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Is there an equal burden on all belief systems?

People complain when a Christian or Muslim serves as an extreme example of the faith, and other Christians and/or Muslims take it upon themselves to call those people out for their bad behavior. This same behavior occurs amongst people of common race, ancestry or even geography. Is there the same expectation of atheists and anti-theists? Since it's not an organized belief system, is it a free pass to be rude or demeaning to people in conjunction with declaring one's atheism or anti-theism, or do the standard mores of civility dictate that others step up to distance their own philosophy from the actions or words of an individual, even though it's not a religious one?

A Christian will stand up and denounce a loud, overbearing Christian, an Italian will point out that the cast of Jersey Shore does not represent them, and residents of trailer parks everywhere insist on not being associated with Brittney Spears. Is the same expected of atheists, when the only commonality is an absence of something?

Answer Question

Asked by NotPanicking at 7:44 PM on Mar. 26, 2011 in Religious Debate

Level 51 (421,174 Credits)
Answers (39)
  • I can't answer this, but great question!

    Answer by LovingSAHMommy at 7:47 PM on Mar. 26, 2011

  • You're positing a No True Scotsman Fallacy here.

    No True Scotsman



    Answer by clarity333 at 8:01 PM on Mar. 26, 2011

  • You're positing a No True Scotsman Fallacy here.

    No, that has nothing to do with my question. All I'm asking is if the label "atheist" or the label "anti-theist" implies a congruence to a larger body of people who also claim that same label. When someone is an insufferable ass and insists on intertwining their atheism to that behavior, does that, by default, make them a member of the atheist community and thus, a representative of it, or do they get a free pass to be an insufferable ass in the name of their own personal atheism because the definition of the group is an absence of a commonality rather than a commonality? I'm not asking if all the other atheists get to kick them out of the atheist club, I'm asking if they can be considered representative. You're about 3 steps behind what I'm talking about here.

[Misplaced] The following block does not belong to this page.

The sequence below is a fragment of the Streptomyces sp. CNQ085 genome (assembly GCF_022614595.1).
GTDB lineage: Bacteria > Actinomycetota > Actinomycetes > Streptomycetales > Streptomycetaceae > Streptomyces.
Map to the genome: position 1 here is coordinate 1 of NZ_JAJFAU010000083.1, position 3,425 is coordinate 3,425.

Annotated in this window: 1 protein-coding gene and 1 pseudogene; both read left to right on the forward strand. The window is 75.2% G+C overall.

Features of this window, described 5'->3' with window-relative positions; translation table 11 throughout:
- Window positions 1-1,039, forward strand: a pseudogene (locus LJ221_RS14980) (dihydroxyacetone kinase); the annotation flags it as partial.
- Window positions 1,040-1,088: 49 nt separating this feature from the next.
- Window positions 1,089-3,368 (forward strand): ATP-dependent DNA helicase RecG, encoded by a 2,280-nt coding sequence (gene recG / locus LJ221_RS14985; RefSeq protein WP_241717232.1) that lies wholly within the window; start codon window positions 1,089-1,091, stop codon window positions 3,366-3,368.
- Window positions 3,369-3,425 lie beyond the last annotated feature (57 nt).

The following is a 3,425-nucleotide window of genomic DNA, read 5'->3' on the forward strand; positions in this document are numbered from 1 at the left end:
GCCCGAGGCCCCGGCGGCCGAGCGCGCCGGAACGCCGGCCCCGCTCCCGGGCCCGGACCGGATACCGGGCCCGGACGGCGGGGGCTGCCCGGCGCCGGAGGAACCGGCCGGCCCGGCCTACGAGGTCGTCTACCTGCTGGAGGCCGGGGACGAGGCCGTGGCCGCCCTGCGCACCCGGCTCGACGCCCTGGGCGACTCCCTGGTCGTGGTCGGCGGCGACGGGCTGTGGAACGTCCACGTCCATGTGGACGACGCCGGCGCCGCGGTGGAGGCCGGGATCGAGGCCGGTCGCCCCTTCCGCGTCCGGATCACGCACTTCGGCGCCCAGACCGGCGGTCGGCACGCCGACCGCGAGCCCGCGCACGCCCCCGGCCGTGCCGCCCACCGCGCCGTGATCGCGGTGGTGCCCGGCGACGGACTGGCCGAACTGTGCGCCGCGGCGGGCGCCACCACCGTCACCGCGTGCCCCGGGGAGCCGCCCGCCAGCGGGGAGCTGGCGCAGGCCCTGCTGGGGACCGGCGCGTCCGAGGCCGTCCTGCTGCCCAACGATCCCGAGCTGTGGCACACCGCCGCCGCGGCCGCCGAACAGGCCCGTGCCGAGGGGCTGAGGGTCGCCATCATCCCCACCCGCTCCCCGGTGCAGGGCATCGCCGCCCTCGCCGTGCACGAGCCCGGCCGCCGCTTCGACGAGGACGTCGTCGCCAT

Comment by NotPanicking (original poster) at 8:08 PM on Mar. 26, 2011

  • I'm agnostic, but if I were an atheist and another self-proclaimed atheist decided to be an asshole, I'd make sure people knew that being an atheist does not equal being an asshole. If I were an atheist, I would still be a perfectly nice, caring, compassionate person. I expect kindness and compassion to be general qualities of all mankind, not restricted to any one religion. So if I chose to be an atheist I would have to say "I choose not to affiliate myself with THAT atheist, because that atheist is obviously an asshole."

    do groups of atheists stand around and discuss non-belief? LOL.

    Answer by FluffyMamaBunny at 8:19 PM on Mar. 26, 2011